Yes! If the mother agrees, it is possible to get an agreement  about joint custody drafted and authorized by the family court. If the mother is unwilling to agree to this outright,but there is de facto co-operation between you two on this ,  you are both capable parents and respect one another’s parental role, and are  both highly involved in your mutual children’s lives, then it is possible that the court will award joint custody,especially if the court-appointed welfare officer recommends this to be in the minors’ best interests.

Not if the child's biological father is willing to raise her, and has the requisite parental capability. He, as her biological father, is her surviving parent, and natural guardian and will, therefore, have preference over you, despite your close relationship.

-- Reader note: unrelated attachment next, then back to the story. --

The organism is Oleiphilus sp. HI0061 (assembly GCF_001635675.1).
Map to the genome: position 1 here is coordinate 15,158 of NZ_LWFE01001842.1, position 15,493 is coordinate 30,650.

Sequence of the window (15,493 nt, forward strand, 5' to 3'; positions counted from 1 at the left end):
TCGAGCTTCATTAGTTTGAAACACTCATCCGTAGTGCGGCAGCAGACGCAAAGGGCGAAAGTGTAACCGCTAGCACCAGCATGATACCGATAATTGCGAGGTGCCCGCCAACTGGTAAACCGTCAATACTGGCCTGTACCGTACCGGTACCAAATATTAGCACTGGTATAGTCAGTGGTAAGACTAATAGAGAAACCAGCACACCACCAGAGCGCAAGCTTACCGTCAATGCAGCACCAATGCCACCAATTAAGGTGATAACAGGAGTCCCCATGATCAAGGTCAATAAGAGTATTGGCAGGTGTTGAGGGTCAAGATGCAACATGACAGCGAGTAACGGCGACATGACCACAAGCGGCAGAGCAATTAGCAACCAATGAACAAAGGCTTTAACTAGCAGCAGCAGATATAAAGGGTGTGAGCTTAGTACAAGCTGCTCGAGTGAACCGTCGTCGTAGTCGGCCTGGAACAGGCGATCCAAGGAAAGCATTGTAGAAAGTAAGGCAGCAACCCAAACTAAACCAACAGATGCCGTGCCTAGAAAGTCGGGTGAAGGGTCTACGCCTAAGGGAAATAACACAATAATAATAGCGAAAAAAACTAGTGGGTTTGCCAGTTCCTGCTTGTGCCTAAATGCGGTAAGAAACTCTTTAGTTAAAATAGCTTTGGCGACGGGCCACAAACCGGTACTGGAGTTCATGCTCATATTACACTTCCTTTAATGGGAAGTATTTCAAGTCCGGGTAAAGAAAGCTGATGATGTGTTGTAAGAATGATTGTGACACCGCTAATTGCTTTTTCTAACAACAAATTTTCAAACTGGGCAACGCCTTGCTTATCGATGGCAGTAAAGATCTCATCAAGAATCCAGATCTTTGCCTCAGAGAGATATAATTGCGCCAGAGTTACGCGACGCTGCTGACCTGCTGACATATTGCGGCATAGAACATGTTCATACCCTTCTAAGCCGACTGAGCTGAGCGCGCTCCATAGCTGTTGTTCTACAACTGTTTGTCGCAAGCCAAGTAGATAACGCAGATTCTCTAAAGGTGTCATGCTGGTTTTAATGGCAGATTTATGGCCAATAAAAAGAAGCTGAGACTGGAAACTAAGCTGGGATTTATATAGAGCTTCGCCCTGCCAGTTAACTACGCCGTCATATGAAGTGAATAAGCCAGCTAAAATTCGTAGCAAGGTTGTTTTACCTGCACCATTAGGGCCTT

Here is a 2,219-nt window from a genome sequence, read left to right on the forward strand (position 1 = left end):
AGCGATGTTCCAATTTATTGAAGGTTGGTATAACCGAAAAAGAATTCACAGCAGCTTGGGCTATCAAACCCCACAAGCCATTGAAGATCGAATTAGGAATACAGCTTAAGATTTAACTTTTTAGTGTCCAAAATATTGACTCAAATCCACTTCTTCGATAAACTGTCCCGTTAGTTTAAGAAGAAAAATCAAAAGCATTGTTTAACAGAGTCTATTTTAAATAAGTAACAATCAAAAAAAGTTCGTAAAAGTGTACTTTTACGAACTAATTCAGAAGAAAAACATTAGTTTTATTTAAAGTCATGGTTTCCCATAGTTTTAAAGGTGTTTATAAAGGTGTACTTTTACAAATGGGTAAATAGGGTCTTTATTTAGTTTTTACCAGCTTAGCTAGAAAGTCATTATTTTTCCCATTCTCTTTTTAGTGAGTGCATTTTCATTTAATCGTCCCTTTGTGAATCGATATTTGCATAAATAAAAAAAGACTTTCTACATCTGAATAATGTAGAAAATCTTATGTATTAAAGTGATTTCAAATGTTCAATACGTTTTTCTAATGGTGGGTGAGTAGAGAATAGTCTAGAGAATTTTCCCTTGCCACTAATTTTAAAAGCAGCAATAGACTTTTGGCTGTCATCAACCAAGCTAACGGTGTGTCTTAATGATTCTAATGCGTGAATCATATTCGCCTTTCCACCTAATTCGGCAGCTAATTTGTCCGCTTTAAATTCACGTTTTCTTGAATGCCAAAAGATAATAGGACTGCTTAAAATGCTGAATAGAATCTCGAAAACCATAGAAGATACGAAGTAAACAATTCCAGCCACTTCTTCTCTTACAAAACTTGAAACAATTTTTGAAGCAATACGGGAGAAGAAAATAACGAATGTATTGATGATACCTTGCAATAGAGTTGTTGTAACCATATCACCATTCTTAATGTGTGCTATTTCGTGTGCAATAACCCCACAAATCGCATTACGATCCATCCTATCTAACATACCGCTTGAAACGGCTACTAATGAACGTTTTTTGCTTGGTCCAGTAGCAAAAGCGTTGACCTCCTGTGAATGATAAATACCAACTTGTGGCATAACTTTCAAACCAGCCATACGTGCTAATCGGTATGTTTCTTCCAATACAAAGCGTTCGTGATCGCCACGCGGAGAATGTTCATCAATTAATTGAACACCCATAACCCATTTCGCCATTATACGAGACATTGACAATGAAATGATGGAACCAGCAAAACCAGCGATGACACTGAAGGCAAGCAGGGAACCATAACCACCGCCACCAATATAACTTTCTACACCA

As a rule, courts in Israel are loathe to split up siblings, and only do so as an exception,usually after receiving the recommendations of a neutral professional appointed,which take into account the children's wishes, if they are of sufficient age and maturity. The chances of children being split up are greater the older they are, as their wishes play a more important role.

This is unlikely due to the emphasis on the separation of treatment from assessment in the code of ethics binding psychologists, though a report made by a psychologist appointed by the court, with the consent of the parents, could become part of the proceedings and he/she could be cross-examined as an expert witness, during custody proceedings. If an application of this kind is to made by one parent during proceedings, the court would most likely request the reaction of the other parent, and the professional, before making a decision.